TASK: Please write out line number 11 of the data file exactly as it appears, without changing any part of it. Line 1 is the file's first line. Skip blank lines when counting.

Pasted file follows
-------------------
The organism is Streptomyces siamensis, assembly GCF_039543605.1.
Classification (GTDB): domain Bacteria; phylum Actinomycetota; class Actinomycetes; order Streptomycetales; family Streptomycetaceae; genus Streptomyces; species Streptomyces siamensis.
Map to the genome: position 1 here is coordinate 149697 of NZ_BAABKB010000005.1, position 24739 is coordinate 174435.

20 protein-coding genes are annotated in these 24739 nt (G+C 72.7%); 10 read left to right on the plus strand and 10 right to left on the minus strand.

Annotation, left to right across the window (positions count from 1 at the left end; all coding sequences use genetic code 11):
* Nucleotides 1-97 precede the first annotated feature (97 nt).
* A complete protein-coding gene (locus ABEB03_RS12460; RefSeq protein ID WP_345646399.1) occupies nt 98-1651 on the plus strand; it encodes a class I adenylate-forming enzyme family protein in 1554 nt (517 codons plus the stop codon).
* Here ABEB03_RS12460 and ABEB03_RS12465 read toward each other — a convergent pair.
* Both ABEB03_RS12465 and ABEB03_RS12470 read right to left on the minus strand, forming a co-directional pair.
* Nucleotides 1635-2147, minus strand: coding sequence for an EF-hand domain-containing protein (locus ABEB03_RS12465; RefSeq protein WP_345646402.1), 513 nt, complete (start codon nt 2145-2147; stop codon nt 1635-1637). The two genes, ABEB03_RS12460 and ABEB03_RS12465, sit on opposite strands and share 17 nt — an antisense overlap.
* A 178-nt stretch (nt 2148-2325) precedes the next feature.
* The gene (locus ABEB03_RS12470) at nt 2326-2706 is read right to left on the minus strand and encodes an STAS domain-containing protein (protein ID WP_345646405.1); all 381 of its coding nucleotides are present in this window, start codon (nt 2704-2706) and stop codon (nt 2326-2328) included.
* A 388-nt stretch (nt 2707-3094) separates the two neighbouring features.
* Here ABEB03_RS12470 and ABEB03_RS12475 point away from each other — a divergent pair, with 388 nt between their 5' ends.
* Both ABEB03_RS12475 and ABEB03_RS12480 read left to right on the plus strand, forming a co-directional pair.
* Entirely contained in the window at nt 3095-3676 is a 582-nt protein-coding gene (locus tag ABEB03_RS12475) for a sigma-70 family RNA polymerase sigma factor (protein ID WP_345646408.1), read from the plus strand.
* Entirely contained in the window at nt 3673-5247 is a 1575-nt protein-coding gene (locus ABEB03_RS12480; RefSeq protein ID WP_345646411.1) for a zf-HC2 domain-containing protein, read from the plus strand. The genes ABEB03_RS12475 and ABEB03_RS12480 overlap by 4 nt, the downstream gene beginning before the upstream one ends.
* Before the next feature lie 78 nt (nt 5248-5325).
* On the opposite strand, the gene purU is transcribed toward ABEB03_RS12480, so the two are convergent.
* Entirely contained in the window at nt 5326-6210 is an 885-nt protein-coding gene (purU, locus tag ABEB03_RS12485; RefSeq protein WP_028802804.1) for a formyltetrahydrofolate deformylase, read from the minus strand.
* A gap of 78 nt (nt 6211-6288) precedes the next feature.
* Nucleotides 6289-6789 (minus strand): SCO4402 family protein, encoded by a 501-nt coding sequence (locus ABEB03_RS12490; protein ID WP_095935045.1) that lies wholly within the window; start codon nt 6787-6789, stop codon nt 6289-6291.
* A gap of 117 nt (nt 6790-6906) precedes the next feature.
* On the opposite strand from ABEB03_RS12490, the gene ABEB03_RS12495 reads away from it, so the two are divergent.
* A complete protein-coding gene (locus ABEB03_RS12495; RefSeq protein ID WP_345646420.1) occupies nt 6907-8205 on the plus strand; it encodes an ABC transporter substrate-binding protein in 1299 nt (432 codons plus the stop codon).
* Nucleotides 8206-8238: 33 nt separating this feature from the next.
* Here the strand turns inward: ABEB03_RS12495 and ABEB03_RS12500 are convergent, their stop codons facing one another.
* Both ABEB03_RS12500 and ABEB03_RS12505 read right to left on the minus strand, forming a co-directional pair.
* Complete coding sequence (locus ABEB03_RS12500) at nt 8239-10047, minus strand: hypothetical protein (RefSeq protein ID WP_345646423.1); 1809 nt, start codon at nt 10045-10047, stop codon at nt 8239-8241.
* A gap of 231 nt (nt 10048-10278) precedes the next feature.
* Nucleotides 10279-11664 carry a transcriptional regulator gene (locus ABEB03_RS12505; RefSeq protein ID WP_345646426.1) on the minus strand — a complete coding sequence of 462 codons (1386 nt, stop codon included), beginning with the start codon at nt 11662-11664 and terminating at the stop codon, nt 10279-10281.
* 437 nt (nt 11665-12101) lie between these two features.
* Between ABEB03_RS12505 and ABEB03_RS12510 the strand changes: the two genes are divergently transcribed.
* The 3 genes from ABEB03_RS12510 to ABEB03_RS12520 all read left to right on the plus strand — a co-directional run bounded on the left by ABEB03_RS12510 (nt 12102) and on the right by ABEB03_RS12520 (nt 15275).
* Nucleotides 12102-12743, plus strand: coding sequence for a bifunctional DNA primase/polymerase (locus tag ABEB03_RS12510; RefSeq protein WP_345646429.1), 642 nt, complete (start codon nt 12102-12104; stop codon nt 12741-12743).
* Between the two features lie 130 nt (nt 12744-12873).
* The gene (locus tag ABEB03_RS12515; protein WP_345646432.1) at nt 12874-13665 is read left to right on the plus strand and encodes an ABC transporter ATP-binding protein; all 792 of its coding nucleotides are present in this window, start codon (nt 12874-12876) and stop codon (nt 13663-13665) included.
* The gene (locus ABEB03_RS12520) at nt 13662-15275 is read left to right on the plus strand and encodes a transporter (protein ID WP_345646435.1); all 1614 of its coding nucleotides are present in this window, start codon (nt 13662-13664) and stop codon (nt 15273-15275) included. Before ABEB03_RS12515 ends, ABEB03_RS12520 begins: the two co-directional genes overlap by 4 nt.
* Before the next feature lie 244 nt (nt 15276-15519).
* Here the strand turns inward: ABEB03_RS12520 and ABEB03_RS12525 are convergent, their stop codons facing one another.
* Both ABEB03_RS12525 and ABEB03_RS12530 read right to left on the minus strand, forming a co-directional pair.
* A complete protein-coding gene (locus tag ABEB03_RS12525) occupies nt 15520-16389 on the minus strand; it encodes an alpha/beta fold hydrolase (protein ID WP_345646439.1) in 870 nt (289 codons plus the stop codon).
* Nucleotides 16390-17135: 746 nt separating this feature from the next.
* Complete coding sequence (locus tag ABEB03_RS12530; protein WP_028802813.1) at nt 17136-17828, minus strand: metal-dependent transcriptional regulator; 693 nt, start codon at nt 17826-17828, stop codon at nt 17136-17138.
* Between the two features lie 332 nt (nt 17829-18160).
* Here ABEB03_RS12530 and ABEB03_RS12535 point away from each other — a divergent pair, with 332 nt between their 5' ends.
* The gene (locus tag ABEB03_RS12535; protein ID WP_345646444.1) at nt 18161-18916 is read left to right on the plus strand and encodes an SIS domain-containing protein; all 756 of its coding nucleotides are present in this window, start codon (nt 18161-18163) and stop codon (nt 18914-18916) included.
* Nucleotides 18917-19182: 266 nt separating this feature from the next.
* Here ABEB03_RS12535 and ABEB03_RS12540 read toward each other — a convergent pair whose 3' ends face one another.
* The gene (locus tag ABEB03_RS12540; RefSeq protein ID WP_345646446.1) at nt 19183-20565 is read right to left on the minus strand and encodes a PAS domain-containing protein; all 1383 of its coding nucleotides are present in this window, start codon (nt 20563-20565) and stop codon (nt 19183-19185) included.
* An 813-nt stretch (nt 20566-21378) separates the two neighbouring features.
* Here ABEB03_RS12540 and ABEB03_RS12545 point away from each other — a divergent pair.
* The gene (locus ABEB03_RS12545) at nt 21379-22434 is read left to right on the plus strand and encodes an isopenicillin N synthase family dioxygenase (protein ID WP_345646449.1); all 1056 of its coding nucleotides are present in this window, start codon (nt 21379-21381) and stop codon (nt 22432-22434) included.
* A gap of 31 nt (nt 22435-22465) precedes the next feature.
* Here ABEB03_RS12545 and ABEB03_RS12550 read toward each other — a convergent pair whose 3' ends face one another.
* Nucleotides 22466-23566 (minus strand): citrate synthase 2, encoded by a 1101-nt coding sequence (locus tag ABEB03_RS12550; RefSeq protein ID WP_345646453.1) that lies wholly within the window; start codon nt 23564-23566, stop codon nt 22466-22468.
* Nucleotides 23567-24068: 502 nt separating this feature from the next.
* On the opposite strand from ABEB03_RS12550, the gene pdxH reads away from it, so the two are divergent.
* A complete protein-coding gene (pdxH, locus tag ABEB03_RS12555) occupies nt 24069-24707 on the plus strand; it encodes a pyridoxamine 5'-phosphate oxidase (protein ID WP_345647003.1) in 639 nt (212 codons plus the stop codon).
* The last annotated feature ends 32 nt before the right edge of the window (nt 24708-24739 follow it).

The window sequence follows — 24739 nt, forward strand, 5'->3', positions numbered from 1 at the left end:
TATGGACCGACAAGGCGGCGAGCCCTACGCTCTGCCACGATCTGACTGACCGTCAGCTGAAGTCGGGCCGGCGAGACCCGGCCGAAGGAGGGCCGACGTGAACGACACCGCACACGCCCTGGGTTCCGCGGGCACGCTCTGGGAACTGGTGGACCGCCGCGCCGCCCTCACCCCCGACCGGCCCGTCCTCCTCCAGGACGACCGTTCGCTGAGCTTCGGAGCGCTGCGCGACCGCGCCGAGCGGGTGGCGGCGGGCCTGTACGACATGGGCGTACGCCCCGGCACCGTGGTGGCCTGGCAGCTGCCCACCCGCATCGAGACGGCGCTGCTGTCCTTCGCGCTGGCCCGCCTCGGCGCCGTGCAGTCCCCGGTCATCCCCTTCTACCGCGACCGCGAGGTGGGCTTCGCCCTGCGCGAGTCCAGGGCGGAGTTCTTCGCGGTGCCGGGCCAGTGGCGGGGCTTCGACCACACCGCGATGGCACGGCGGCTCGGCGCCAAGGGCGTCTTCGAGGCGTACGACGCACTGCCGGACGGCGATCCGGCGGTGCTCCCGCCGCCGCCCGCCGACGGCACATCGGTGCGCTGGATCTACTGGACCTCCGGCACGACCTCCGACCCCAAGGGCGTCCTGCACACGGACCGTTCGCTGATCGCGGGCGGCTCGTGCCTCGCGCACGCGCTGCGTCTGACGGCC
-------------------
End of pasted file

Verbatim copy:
* A 178-nt stretch (nt 2148-2325) precedes the next feature.